World War II epic “Dunkirk” will be returning to movie theaters after nabbing eight Oscar nominations, and that’s potentially problematic, at least to Peter Maass over at The Intercept. Maass, you see, is trying to make the case that it’s time for Hollywood to stop making war movies like “12 Strong” that project an outdated image of masculinity “that does violence to us all.”

Maass writes of “12 Strong”:

During the movie’s pivotal scene, the leader of the Green Berets, played by Chris Hemsworth (the grievously handsome star of the Thor franchise), decimates a hive of Taliban fighters with his rifle ablaze as he gallops ahead on his fearless horse (yes, he’s riding a horse). In the same way that Hemsworth’s assault weapon goes rat-tat-tat and the bad guys fall like bulleted dominoes, the scene itself checks off one born-in-Hollywood cliché after another: of the rugged gunslinger, the warrior in camo, good versus evil, the modern vanquishing the profane, a man at his fullest.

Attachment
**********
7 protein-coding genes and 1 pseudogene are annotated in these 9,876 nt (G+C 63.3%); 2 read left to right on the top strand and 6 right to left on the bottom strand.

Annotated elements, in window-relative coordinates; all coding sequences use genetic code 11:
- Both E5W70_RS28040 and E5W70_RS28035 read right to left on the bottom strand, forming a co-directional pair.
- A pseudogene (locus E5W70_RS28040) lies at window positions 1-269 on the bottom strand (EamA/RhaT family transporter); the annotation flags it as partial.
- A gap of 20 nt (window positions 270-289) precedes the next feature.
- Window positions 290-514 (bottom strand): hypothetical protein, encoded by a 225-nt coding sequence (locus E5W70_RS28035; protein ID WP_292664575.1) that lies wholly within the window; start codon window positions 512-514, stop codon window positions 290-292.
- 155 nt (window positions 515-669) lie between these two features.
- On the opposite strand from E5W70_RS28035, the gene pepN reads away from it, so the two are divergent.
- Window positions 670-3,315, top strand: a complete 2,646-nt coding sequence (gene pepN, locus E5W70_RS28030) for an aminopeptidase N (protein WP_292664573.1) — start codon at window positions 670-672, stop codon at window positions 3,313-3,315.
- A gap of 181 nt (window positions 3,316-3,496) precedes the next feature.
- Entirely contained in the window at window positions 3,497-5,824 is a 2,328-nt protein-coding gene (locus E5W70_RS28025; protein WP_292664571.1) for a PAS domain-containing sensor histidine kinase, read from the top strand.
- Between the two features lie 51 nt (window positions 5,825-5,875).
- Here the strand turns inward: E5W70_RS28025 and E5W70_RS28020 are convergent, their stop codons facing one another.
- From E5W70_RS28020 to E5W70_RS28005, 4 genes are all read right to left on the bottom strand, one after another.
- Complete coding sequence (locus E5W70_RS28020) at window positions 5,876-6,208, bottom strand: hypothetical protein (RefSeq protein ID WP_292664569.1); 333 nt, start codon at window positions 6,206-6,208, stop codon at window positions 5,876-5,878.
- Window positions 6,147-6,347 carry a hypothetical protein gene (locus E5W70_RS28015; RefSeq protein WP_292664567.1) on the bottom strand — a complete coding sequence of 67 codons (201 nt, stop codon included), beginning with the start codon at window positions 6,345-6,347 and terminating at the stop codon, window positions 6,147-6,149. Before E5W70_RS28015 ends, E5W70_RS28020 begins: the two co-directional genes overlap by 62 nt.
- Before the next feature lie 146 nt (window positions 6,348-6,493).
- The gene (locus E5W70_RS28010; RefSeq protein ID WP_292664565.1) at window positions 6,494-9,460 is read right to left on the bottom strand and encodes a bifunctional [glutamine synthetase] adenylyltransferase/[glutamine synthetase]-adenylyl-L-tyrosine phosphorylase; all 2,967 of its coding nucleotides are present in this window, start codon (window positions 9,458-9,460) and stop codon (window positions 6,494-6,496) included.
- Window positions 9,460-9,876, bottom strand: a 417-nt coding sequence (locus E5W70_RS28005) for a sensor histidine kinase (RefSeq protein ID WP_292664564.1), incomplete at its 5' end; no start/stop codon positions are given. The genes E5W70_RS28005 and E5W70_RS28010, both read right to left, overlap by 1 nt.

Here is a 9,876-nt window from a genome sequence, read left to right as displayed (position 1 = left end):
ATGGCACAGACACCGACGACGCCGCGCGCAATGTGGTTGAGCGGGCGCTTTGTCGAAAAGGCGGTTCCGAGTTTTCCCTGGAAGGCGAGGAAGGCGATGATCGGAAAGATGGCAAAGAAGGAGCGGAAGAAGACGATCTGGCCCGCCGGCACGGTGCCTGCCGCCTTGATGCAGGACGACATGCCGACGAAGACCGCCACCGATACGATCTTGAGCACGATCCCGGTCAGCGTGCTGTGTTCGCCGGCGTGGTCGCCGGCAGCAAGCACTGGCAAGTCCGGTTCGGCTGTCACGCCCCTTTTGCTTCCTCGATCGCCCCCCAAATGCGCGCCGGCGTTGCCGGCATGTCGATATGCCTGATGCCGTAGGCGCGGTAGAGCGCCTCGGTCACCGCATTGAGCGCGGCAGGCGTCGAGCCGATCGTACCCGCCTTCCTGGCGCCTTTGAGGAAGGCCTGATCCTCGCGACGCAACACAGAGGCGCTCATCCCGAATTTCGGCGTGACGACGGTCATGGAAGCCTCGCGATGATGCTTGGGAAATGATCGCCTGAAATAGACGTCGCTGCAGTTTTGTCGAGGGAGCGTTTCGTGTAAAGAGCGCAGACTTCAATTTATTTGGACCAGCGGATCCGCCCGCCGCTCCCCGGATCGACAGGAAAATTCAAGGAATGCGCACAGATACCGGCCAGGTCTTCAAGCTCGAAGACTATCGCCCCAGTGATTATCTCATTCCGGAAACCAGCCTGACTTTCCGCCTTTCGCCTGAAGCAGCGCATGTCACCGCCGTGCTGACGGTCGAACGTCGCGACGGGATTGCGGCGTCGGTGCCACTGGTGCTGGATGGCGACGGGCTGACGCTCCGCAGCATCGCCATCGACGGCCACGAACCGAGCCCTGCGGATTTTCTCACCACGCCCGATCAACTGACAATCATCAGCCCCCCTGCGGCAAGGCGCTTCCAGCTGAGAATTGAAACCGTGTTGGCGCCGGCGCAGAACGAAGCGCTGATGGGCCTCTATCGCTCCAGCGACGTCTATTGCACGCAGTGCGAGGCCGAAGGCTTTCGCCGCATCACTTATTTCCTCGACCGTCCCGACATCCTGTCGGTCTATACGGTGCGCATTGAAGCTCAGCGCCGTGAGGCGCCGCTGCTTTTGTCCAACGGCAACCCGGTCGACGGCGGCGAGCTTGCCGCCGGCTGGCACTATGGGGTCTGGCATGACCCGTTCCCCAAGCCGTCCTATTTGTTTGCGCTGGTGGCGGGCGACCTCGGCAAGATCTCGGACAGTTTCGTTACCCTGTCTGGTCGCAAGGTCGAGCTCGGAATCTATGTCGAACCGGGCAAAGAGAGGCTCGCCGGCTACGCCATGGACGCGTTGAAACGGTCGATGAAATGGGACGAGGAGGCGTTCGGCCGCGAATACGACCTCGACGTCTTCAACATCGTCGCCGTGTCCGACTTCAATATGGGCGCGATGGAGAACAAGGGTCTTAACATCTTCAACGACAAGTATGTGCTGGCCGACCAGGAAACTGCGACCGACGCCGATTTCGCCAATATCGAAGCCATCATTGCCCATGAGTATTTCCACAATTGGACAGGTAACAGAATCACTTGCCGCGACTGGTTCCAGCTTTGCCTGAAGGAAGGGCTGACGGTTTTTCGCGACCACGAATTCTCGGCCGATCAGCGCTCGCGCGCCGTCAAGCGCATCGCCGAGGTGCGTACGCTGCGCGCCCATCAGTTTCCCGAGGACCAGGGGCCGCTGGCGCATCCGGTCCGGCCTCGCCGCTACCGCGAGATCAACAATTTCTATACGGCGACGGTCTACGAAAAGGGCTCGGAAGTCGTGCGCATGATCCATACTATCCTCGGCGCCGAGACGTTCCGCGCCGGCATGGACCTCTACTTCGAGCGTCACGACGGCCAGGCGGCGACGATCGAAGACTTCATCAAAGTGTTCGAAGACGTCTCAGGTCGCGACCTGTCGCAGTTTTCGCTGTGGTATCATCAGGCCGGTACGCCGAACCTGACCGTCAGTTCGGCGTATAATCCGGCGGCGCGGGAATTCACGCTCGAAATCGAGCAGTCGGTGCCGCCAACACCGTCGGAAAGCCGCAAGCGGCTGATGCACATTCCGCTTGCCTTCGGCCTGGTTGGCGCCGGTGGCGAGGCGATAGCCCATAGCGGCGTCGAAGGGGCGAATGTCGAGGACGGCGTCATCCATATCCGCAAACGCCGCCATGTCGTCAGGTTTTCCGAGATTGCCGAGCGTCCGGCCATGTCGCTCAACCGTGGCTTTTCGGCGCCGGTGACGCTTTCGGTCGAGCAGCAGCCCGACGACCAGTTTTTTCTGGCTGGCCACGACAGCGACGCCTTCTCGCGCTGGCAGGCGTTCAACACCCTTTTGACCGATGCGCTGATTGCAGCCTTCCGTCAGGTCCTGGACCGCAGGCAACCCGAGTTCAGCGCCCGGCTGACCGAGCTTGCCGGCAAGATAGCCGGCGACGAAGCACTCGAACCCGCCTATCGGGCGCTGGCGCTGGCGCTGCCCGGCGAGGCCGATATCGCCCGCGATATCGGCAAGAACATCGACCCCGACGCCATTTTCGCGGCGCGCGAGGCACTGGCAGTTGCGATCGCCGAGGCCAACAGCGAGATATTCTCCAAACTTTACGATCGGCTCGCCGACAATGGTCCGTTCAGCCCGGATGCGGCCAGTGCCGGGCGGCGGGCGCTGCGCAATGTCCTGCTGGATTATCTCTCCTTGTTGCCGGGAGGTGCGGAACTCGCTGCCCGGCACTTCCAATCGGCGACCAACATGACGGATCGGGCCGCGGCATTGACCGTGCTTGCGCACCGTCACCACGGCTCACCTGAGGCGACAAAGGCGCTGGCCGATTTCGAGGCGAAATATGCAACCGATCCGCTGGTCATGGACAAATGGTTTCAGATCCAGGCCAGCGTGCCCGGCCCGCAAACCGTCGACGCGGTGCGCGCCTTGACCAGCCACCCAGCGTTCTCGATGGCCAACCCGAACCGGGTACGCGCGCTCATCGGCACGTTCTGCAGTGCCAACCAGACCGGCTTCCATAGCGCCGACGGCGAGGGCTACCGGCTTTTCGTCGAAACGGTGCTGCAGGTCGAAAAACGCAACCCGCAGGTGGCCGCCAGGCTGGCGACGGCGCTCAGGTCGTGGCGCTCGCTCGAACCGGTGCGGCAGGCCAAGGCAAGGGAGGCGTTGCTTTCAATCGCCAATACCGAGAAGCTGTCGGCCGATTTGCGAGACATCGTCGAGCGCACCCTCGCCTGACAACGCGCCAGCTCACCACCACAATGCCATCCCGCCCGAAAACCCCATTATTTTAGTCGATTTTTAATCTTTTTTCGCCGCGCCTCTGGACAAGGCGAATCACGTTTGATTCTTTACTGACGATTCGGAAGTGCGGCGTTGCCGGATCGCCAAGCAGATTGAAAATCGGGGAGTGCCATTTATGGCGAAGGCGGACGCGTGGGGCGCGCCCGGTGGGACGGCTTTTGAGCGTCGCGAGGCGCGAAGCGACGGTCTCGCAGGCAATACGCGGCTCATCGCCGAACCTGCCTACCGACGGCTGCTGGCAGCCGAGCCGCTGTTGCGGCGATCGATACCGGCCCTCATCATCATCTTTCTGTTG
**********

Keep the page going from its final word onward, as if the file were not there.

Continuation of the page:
We’re so old, we remember having this same conversation back during the Reagan era when “Rambo” was in theaters.

Maass continues:

Don’t get me wrong, soldiers often do brave things and shouldn’t be denied credit for it. I’ve reported on the wars in Afghanistan, Iraq, Somalia, and Bosnia, so I’ve seen heroism from soldiers of many nationalities, as well as cowardice and abuse. That’s not the issue. What matters is that well into the second decade of our forever war, the combat movies that populate our multiplexes and our minds are devoted to a martial narrative of men-as-terminators that should have been strangled at its birth a long time ago.

Maybe the phrase “toxic masculinity” is thrown around a little too easily these days.